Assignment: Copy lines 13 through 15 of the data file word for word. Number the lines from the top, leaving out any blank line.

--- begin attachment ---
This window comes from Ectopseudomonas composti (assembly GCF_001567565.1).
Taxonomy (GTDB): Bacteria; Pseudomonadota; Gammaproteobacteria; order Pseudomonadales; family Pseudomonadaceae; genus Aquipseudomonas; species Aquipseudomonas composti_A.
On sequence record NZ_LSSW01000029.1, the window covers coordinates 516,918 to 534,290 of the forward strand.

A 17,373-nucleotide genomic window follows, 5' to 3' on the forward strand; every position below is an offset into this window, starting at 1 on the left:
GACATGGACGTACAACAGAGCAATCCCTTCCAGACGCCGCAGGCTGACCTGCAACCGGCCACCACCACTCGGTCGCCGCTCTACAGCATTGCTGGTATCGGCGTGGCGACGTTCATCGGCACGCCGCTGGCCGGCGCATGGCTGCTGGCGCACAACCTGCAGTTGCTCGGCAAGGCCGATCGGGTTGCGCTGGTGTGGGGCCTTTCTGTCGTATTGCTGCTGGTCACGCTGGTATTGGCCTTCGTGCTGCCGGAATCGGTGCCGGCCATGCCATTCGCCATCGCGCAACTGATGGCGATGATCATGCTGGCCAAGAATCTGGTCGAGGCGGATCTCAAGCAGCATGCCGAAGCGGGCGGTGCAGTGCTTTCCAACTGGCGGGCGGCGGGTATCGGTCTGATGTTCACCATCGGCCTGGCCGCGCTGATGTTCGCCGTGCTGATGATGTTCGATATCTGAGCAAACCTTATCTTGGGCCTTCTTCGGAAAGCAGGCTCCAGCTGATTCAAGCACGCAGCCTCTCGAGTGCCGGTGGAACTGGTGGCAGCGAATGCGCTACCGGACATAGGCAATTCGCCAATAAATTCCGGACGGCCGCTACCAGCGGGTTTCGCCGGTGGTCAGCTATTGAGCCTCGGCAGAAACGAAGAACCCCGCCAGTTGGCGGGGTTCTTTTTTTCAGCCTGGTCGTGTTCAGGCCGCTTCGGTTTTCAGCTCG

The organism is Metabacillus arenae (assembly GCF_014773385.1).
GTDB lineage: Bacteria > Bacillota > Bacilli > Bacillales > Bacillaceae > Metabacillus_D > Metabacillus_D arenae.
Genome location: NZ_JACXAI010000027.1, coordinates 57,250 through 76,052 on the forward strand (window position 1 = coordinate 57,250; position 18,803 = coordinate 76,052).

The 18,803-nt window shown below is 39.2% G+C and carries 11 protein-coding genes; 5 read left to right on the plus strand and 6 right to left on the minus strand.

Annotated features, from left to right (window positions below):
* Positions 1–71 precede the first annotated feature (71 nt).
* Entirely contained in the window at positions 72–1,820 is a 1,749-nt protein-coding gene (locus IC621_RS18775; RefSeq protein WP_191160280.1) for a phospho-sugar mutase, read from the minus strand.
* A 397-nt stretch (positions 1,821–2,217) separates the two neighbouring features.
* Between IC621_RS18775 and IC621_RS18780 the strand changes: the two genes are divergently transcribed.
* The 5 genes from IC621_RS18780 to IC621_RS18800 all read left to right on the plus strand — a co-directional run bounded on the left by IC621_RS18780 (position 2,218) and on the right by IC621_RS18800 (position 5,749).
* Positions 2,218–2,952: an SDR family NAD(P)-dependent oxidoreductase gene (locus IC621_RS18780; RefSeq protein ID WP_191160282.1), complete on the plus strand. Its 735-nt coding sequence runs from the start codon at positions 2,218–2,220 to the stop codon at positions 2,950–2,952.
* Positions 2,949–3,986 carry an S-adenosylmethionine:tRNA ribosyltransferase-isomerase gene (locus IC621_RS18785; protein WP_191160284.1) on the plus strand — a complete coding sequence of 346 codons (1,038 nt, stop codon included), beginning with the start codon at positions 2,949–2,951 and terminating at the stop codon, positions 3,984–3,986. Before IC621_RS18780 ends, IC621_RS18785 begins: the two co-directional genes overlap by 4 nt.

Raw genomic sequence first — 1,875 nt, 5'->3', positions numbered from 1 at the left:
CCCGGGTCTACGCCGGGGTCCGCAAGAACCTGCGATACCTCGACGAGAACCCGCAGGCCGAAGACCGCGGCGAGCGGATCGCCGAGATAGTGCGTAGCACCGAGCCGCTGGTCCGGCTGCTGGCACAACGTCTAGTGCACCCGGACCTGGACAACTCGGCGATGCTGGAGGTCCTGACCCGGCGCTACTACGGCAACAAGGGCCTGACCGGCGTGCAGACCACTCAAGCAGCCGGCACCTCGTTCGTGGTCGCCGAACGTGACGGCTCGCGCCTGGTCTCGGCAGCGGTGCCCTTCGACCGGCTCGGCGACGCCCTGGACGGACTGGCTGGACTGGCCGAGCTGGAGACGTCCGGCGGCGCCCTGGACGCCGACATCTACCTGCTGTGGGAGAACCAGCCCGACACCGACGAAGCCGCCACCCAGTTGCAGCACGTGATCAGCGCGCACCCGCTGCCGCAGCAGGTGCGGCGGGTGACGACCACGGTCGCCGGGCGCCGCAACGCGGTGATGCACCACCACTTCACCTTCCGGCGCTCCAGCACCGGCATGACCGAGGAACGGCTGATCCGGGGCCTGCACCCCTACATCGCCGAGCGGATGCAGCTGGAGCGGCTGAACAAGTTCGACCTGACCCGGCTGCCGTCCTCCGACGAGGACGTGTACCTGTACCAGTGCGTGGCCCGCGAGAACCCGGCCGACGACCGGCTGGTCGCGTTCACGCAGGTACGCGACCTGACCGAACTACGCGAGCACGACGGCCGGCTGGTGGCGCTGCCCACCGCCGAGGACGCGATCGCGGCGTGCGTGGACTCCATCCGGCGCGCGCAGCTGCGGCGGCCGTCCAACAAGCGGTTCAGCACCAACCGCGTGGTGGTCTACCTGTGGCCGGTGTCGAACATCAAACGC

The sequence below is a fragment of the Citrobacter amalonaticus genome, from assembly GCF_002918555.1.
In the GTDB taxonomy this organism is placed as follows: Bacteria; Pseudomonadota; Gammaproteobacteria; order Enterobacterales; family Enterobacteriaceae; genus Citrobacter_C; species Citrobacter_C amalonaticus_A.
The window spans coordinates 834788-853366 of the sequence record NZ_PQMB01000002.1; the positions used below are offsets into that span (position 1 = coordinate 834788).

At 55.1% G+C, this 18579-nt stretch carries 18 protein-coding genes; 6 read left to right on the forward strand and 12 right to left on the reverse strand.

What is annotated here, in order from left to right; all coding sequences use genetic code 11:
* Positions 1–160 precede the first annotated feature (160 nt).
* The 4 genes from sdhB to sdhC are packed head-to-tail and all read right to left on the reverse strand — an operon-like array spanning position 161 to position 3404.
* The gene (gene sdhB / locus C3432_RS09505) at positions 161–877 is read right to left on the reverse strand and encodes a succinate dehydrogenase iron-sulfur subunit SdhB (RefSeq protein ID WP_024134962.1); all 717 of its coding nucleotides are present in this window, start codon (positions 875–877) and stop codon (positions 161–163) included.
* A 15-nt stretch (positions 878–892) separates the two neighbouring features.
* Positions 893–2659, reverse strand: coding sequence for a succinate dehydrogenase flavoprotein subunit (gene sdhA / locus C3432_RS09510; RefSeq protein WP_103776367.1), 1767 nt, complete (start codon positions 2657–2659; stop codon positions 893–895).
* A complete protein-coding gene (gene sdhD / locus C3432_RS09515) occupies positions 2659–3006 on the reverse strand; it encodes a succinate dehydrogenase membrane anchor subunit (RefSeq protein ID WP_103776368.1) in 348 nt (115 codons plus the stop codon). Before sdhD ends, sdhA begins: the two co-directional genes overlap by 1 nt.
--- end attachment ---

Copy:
* A 397-nt stretch (positions 1,821–2,217) separates the two neighbouring features.
* Between IC621_RS18775 and IC621_RS18780 the strand changes: the two genes are divergently transcribed.
* The 5 genes from IC621_RS18780 to IC621_RS18800 all read left to right on the plus strand — a co-directional run bounded on the left by IC621_RS18780 (position 2,218) and on the right by IC621_RS18800 (position 5,749).